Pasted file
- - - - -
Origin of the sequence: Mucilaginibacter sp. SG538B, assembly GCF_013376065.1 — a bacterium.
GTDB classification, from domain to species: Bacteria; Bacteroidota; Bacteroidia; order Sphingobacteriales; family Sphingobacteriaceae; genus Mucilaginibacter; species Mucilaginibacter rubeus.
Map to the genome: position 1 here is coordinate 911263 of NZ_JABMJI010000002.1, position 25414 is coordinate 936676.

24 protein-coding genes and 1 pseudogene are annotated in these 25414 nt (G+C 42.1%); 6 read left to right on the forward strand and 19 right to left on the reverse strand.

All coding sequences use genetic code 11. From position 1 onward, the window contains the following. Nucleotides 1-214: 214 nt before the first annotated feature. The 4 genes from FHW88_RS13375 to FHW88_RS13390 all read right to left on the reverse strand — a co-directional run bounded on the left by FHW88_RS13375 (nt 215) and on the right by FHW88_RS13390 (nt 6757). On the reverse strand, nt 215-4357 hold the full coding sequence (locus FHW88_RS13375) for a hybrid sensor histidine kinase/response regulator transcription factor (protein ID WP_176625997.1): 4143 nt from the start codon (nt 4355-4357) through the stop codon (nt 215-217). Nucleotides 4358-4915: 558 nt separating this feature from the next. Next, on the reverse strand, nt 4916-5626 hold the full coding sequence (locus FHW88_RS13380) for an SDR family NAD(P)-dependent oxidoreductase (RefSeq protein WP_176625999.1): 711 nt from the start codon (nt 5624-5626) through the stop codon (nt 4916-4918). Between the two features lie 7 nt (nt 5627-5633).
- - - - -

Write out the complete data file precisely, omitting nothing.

Origin of the sequence: Mucilaginibacter sp. SG538B, assembly GCF_013376065.1 — a bacterium.
GTDB classification, from domain to species: Bacteria; Bacteroidota; Bacteroidia; order Sphingobacteriales; family Sphingobacteriaceae; genus Mucilaginibacter; species Mucilaginibacter rubeus.
Map to the genome: position 1 here is coordinate 911263 of NZ_JABMJI010000002.1, position 25414 is coordinate 936676.

24 protein-coding genes and 1 pseudogene are annotated in these 25414 nt (G+C 42.1%); 6 read left to right on the forward strand and 19 right to left on the reverse strand.

All coding sequences use genetic code 11. From position 1 onward, the window contains the following. Nucleotides 1-214: 214 nt before the first annotated feature. The 4 genes from FHW88_RS13375 to FHW88_RS13390 all read right to left on the reverse strand — a co-directional run bounded on the left by FHW88_RS13375 (nt 215) and on the right by FHW88_RS13390 (nt 6757). On the reverse strand, nt 215-4357 hold the full coding sequence (locus FHW88_RS13375) for a hybrid sensor histidine kinase/response regulator transcription factor (protein ID WP_176625997.1): 4143 nt from the start codon (nt 4355-4357) through the stop codon (nt 215-217). Nucleotides 4358-4915: 558 nt separating this feature from the next. Next, on the reverse strand, nt 4916-5626 hold the full coding sequence (locus FHW88_RS13380) for an SDR family NAD(P)-dependent oxidoreductase (RefSeq protein WP_176625999.1): 711 nt from the start codon (nt 5624-5626) through the stop codon (nt 4916-4918). Between the two features lie 7 nt (nt 5627-5633).